Waterloo Region has a wide variety of services for people experiencing domestic violence:

Leaving abuse

When you decide to leave an abusive environment, you need to be prepared. For information about how to prepare check Leaving Abuse - A Safety Planning Checklist.

Children and domestic violence 

Children can be affected by domestic violence in different. They can be affected in the way they think and feel about themselves, their families and their life.

For information on how children's behaviour is affected by domestic violence typical to their age, gender and stage of development, check the How to recognize if you or your children are being abused page on the Public Health Agency website.   

What might children learn from living with domestic violence?

Children living with domestic violence are not able to grow up in a healthy and secure environment. They may be mistreated and could be in danger of harm during the violence. The may also feel ashamed. Living with domestic violence may teach them that:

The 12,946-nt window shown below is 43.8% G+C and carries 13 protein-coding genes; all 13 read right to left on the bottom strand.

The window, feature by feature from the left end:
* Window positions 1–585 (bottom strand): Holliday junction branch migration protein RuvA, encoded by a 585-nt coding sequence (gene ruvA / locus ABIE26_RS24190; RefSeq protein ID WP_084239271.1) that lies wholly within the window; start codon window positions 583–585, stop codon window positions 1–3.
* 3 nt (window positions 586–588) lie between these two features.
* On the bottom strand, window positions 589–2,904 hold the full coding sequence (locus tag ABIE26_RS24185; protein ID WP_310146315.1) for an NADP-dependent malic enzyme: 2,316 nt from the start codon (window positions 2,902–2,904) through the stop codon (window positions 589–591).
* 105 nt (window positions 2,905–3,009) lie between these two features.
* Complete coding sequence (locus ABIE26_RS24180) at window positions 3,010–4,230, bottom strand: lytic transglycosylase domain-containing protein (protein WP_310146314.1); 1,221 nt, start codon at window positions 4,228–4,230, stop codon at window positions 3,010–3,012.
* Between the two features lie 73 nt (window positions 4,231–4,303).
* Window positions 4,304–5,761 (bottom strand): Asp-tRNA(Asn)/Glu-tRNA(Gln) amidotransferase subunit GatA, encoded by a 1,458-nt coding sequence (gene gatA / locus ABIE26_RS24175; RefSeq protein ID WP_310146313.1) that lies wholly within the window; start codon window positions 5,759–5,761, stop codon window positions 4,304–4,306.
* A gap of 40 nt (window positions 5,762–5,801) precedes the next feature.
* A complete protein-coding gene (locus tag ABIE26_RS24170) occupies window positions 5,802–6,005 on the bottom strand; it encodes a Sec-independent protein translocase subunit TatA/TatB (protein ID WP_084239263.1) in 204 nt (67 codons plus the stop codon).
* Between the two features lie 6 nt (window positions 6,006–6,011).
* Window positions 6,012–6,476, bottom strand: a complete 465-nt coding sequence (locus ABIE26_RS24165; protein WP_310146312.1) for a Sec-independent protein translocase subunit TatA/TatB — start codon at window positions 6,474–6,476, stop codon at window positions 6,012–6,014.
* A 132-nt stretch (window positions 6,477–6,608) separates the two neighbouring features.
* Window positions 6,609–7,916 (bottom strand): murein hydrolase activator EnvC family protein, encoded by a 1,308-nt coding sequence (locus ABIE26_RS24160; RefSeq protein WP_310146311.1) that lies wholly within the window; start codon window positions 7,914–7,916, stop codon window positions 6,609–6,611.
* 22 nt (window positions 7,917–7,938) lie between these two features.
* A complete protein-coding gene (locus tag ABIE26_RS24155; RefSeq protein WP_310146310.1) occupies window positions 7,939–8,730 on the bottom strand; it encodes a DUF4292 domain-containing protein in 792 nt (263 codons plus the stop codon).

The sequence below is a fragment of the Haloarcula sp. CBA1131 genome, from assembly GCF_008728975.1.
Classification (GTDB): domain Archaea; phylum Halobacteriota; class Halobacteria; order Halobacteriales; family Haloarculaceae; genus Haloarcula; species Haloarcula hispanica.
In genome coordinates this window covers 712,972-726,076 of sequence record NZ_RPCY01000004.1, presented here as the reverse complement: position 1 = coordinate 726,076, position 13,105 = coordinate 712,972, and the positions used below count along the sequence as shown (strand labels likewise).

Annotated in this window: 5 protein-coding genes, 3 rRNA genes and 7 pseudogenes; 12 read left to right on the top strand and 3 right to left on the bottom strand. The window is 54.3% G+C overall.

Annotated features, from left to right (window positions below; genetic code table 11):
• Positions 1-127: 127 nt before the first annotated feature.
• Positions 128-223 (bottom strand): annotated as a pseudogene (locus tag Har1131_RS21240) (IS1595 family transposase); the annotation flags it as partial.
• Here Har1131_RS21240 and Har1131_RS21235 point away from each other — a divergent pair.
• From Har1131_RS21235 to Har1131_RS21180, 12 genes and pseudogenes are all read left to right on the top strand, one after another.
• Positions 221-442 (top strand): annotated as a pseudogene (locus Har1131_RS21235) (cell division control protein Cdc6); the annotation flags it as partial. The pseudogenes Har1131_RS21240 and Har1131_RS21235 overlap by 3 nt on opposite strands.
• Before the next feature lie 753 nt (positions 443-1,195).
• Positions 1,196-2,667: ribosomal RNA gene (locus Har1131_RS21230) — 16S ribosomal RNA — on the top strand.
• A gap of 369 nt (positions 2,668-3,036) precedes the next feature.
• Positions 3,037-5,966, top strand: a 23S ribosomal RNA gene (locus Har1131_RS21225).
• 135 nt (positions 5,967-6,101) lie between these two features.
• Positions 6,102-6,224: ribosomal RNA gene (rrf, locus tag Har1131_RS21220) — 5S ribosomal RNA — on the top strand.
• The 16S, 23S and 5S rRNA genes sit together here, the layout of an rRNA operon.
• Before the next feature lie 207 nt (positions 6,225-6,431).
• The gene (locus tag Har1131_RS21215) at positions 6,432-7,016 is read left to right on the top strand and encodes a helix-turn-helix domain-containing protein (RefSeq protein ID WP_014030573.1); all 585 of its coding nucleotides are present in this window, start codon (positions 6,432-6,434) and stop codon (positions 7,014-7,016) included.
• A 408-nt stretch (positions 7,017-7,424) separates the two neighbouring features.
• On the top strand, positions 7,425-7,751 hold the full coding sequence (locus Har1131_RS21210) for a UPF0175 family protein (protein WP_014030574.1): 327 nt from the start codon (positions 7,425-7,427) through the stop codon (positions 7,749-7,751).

• You can get what you want through violence
  • You can either act as the aggressor or the victim
  • Victims are responsible for the violence
  • Loved ones can hurt you
  • You can expect relationships to be unequal and unhealthy
  • Women are not entitled to be treated with respect

What might children learn from living in a positive home environment?

Parenting children in positive ways helps them:

  • Grow into healthy, capable and caring people
  • Develop social skills
  • Learn to trust judgement
  • Learn to respect others
  • To be resilient
  • Learn healthy problem solving
  • Learn empathy
  • Learn to be a good role model for others
Health effects of woman abuse 

Many women try to stop the abuse and protect their children, but once the pattern of abuse or violence has been set, it is very difficult to stop it without outside help. Abuse during pregnancy is common and may even start or worsen in pregnancy. The good news is that there is lots of help available in Waterloo Region.